February 2, 2023

Utilizing our acquired endurance in a cashless economy (1)

May Day amid strike fevers

IN recent weeks, Nigerians have been queuing at banks and ATM machines to obtain new naira notes and deposit old ones, which would have ceased to be legal tender on January 31, 2023 if the Central Bank of Nigeria, CBN, had not extended the deadline to February 10, 2023.

Perhaps, if there had been enough sensitisation by the National Orientation Agency on the benefits accruable to Nigerians from the CBN’s cashless policy, many Nigerians who are complaining today about the hardship the whole exercise has inflicted on them might have decided to endure it. Hardship, no doubt, is undesirable. But like everything else in life, hardship also has its advantages. Hardship, or what some people call the wilderness experience, can toughen people so much that they acquire the ability to survive even the worst of conditions where other people with an easy life have perished.

Nigerians have experienced hardship in not-so-small measures. Like animal and plant species in the wild that have been buffeted over the years by all manner of pests and diseases and, in the process, acquired resistance, Nigerians are capable of deploying their resistance to positive use, having acquired it through exposure to many years of suffering. 

The fighting spirit of Nigerians is legendary. So, we can endure a little bit more suffering, insofar as we can be certain that the bitter pills, which we are gulping down, will heal us and our country.  On the benefits Nigerians stand to gain from a cashless economy, we have assurances from reputable leaders we can trust. Luckily for Nigerians, President Muhammadu Buhari, this time around, is standing with the people. Repeatedly, the President has promised Nigerians and the international community that he is going to deliver a free and fair election, this February and March 2023.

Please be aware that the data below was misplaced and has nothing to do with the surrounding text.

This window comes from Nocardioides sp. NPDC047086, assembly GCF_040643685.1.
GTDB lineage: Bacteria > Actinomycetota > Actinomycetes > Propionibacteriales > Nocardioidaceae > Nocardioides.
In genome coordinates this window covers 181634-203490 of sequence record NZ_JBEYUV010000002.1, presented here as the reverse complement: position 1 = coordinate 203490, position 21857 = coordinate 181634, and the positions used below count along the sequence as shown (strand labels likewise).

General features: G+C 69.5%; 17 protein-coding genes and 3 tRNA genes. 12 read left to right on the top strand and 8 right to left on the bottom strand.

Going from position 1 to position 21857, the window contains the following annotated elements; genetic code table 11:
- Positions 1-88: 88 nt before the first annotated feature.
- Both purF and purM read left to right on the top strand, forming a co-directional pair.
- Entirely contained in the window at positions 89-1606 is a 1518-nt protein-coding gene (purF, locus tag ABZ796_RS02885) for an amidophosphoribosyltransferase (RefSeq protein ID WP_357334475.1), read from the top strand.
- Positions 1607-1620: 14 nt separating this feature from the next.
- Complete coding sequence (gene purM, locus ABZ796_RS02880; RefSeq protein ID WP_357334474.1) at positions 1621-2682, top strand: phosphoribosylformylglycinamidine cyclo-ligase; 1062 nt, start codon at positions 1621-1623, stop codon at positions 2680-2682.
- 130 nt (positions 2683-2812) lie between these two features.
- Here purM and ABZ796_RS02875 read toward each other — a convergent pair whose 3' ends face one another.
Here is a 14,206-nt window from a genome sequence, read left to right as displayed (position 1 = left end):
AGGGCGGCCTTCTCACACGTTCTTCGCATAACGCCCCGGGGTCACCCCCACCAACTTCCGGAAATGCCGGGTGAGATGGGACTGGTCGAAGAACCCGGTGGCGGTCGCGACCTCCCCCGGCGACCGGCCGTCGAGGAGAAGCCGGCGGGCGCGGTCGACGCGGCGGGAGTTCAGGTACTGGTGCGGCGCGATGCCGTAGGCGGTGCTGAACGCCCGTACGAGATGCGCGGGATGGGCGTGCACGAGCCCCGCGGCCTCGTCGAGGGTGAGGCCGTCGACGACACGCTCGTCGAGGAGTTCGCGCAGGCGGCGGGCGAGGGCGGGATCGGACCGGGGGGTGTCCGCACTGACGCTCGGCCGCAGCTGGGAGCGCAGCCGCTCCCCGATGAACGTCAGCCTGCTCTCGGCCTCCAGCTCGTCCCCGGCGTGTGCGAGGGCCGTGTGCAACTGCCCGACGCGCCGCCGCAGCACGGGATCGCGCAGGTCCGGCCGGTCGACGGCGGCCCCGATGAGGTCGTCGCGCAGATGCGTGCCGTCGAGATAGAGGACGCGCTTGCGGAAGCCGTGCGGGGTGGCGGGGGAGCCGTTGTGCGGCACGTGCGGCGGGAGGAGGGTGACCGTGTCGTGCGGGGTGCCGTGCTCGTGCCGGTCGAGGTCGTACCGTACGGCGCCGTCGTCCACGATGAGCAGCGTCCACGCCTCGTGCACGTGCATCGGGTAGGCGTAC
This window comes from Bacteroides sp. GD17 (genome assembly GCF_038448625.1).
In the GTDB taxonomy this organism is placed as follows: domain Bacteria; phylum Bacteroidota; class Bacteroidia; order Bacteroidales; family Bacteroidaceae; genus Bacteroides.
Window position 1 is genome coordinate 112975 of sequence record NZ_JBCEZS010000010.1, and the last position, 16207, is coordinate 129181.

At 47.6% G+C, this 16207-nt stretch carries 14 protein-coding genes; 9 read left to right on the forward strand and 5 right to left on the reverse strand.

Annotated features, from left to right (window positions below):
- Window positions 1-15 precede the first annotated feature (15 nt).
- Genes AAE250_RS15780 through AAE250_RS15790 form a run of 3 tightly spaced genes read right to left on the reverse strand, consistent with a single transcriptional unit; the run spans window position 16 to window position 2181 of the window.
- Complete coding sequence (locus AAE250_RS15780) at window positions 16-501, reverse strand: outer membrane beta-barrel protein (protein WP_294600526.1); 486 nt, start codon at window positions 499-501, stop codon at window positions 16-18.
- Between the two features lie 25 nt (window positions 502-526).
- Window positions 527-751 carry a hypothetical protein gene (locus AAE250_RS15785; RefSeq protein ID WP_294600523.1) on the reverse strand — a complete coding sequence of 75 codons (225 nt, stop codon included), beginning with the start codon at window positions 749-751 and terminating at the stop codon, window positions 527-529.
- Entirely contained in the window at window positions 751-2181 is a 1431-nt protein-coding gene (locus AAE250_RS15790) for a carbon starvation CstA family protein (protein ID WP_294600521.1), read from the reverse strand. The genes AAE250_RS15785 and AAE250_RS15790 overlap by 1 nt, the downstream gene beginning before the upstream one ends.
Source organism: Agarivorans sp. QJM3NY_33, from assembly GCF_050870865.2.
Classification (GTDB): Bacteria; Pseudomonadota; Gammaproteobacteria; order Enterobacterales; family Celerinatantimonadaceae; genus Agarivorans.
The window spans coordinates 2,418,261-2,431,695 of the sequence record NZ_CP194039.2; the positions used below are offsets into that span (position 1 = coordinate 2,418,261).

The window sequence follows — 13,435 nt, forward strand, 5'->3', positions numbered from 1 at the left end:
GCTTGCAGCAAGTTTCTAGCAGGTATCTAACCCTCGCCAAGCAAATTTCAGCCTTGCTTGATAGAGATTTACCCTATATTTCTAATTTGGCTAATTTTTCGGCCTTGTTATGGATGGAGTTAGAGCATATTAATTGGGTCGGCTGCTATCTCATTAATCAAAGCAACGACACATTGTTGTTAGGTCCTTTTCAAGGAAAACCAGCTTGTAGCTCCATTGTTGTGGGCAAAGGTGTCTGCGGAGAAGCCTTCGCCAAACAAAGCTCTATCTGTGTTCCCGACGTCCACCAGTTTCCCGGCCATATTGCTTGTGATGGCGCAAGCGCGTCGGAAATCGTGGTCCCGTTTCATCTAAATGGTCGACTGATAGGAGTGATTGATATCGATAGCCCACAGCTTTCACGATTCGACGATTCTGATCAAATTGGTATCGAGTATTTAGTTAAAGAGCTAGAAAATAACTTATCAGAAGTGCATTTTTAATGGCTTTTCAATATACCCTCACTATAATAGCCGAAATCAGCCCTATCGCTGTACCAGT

Speaking on the naira redesign and deposit of old notes into the bank, the President had said: “My aim is to make sure that Nigerians (are respected). So, Nigerians should vote for whoever they like, from whichever party. Nobody will be allowed to mobilise resources and thugs to intimidate people in any constituency.  That is what I want to go  down the history of Nigeria for.”

Similarly, the Vice President, Professor Yemi Osinbajo, while hosting a delegation of the European Union Election Observation Mission recently at the State House, Abuja, assured Nigerians that when fully operational, the cashless policy being introduced in Nigeria could help stem the surge of illicit election financing by making it possible to track funds.

Other well-meaning Nigerians of note, economists and some media organisations, are also in agreement that the gains accruable from a cashless economy which Nigerians are trying to enthrone, far outweighs the temporary pains Nigerians will pass through at the beginning of the programme.

We, therefore, call on every Nigerian who wishes to see a better country, to support the efforts of the CBN and the Federal Government by helping to educate those who do not understand the policy, by transiting to a cashless lifestyle and by reducing to the barest minimum the amount of cash they carry about daily.